Pre-exercise carbohydrate and fat ingestion : effects on metabolism and performance

Hargreaves, Mark, Hawley, John A. and Jeukendrup, Asker 2004, Pre-exercise carbohydrate and fat ingestion : effects on metabolism and performance, Journal of sports sciences, vol. 22, no. 1, pp. 31-38.

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Title Pre-exercise carbohydrate and fat ingestion : effects on metabolism and performance
Author(s) Hargreaves, Mark
Hawley, John A.
Jeukendrup, Asker
Journal name Journal of sports sciences
Volume number 22
Issue number 1
Start page 31
End page 38
Publisher Taylor & Francis Ltd
Place of publication London, England
Publication date 2004-01
ISSN 0264-0414
1466-447X
Keyword(s) fatigue
free fatty acids
glucose uptake
insulin
muscle glycogen
Summary A key goal of pre-exercise nutritional strategies is to maximize carbohydrate stores, thereby minimizing the ergolytic effects of carbohydrate depletion. Increased dietary carbohydrate intake in the days before competition increases muscle glycogen levels and enhances exercise performance in endurance events lasting 90 min or more. Ingestion of carbohydrate 3-4 h before exercise increases liver and muscle glycogen and enhances subsequent endurance exercise performance. The effects of carbohydrate ingestion on blood glucose and free fatty acid concentrations and carbohydrate oxidation during exercise persist for at least 6 h. Although an increase in plasma insulin following carbohydrate ingestion in the hour before exercise inhibits lipolysis and liver glucose output, and can lead to transient hypoglycaemia during subsequent exercise in susceptible individuals, there is no convincing evidence that this is always associated with impaired exercise performance. However, individual experience should inform individual practice. Interventions to increase fat availability before exercise have been shown to reduce carbohydrate utilization during exercise, but do not appear to have ergogenic benefits.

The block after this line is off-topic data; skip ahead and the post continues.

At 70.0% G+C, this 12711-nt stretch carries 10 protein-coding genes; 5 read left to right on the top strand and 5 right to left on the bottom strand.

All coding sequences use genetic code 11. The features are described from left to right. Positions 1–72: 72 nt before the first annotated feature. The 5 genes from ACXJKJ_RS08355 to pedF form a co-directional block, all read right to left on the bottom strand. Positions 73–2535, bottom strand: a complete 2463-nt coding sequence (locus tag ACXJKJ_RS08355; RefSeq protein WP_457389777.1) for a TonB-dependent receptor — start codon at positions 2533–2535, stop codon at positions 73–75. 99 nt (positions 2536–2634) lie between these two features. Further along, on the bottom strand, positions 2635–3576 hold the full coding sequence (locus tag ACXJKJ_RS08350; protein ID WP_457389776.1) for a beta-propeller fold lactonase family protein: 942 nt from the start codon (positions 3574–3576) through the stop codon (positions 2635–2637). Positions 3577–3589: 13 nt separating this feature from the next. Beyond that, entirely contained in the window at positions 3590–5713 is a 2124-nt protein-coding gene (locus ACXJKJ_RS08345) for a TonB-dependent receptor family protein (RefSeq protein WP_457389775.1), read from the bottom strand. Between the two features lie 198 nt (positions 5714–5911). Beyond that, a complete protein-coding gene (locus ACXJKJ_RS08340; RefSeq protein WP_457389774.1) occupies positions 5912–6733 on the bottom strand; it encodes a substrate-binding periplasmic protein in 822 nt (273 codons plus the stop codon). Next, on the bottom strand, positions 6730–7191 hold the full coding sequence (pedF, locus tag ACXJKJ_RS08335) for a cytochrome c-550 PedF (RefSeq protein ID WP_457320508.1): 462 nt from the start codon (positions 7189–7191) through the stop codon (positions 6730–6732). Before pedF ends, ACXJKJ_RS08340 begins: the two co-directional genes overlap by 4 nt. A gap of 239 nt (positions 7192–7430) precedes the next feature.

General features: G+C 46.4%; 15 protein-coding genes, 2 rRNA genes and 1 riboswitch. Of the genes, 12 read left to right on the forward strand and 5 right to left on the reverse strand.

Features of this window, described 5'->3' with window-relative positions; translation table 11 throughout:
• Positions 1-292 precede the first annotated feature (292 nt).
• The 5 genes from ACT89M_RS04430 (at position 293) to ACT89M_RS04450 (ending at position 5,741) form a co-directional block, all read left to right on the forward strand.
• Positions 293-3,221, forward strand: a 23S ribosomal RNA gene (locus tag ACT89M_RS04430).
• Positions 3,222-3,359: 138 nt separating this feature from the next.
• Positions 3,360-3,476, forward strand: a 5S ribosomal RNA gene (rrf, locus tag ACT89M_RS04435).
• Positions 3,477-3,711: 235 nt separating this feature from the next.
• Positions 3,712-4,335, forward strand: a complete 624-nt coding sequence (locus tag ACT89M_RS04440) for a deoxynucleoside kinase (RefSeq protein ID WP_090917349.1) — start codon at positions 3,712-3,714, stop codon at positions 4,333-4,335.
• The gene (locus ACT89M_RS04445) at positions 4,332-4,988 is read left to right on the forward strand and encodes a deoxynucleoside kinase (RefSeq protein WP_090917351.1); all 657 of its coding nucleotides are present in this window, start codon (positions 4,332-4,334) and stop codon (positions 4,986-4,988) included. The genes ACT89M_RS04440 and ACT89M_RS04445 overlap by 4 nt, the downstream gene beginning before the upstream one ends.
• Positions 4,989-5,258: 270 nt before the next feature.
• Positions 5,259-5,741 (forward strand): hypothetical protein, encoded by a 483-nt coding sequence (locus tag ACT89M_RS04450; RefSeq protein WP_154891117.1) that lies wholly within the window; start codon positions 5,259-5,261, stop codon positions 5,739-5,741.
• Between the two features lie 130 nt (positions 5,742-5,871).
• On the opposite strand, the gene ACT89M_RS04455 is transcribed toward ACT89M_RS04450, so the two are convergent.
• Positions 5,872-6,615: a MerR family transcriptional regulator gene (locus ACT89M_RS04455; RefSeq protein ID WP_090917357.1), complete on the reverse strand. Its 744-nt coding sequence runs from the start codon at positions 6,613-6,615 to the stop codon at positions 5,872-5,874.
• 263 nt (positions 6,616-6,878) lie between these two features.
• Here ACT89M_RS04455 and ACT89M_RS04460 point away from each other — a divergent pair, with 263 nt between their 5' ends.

Language eng
Field of Research 110602 Exercise Physiology
HERDC Research category C1 Refereed article in a scholarly journal
Copyright notice ©2004, Taylor & Francis Ltd
Persistent URL http://hdl.handle.net/10536/DRO/DU:30002477

Document type: Journal Article
Collection: School of Exercise and Nutrition Sciences
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